One of the largest for-profit college chains in the US was shuttered in 1994 after federal investigations revealed it had defrauded thousands of students by falsely certifying them for federal loans. Ever since, the US government has been collecting on federal student loan debt left behind by students of Wilfred American Educational Corporation. For Evelyn Rivera, who recalls seeing her $2,000 investment vanish when her Wilfred school closed in the 1990s, that's meant watching her debt balloon to $45,000, reports the New York Times. But finally, students like Rivera are getting relief. A settlement reached Tuesday means the government will allow 60,000 former Wilfred students to petition to cancel debt from federal loans taken out between 1986 and 1994.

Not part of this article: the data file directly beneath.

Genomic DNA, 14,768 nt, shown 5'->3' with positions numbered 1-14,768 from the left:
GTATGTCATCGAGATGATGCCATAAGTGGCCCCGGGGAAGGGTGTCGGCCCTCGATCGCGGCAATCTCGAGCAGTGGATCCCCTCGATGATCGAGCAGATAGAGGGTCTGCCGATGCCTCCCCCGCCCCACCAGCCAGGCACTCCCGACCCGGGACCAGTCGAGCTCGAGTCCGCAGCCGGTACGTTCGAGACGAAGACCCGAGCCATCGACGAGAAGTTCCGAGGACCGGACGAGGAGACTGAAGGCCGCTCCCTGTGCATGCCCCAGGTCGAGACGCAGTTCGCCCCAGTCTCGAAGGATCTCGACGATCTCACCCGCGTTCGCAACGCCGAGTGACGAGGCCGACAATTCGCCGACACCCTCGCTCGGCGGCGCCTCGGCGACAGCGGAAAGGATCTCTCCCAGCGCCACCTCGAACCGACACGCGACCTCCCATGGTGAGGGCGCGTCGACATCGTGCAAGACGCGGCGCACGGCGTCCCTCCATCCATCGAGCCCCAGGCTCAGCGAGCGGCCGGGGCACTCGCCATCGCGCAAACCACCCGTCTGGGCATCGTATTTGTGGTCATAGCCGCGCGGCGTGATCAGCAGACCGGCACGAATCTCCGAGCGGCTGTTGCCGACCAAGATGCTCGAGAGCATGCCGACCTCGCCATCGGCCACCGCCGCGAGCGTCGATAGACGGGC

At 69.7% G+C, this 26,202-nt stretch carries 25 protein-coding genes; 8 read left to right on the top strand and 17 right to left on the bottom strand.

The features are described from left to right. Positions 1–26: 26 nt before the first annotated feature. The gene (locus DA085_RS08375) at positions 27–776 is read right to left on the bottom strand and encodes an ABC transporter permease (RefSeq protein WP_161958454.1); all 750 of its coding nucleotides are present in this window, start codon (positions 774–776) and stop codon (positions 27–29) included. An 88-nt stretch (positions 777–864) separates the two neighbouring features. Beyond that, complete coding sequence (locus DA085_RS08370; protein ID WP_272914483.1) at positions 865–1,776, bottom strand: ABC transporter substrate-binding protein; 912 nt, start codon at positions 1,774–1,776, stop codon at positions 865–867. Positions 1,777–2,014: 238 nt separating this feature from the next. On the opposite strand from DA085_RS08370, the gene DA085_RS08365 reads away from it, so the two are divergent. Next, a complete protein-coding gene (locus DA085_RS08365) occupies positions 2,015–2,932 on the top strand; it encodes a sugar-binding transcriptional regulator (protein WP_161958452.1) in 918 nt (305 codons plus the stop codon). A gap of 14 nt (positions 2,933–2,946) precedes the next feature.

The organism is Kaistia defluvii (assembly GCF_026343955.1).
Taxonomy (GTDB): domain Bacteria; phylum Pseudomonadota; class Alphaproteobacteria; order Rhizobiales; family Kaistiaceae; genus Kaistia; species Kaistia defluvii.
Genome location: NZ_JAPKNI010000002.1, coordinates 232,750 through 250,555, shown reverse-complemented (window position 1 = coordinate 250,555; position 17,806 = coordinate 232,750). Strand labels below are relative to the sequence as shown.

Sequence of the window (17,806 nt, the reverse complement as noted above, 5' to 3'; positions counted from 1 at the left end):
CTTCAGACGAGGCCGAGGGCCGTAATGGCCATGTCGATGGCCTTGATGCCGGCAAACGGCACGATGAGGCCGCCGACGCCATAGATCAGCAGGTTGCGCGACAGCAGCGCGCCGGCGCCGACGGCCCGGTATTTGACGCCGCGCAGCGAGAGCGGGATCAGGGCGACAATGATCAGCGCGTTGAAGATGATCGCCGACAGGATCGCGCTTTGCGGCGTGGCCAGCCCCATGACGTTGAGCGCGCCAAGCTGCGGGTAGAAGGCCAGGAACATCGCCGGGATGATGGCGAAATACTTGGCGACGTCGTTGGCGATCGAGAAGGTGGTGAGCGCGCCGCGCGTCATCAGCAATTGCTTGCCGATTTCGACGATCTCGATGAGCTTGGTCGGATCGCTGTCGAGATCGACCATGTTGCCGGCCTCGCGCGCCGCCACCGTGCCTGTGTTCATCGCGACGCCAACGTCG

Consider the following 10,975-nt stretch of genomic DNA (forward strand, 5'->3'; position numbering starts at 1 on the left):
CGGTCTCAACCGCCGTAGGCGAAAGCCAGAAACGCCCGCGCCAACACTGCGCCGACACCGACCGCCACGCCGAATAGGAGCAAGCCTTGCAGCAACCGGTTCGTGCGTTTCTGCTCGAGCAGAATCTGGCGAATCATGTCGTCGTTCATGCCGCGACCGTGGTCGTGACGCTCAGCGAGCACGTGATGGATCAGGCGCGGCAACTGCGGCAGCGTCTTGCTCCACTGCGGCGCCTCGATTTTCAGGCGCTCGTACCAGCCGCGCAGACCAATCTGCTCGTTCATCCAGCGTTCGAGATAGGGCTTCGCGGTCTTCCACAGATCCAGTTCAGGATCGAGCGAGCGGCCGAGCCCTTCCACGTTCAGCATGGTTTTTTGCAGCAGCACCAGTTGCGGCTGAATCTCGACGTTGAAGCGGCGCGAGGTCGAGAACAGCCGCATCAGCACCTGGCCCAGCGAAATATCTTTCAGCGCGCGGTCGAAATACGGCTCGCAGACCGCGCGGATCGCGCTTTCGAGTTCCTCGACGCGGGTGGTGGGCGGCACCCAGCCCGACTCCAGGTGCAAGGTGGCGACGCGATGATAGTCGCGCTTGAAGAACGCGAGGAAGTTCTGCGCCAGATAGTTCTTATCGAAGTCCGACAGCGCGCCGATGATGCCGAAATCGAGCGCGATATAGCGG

Students will also be eligible to receive refunds for previous payments under the settlement, which resolves a 2014 class-action lawsuit from former Wilfred students that accused the government of collecting on loans it knew should've been forgiven under a 1992 federal law. That law applies in cases in which schools falsely certified students as eligible for loans. While Rivera previously filed for loan forgiveness, she was one of only 100 Wilfred students to do so. Most others likely weren't aware loan forgiveness was available, reports the Times. Under the settlement, which Bloomberg previously reported was in the works, the Department of Education is now required to notify former students of assistance and suspend loan collection while the proper applications are filed.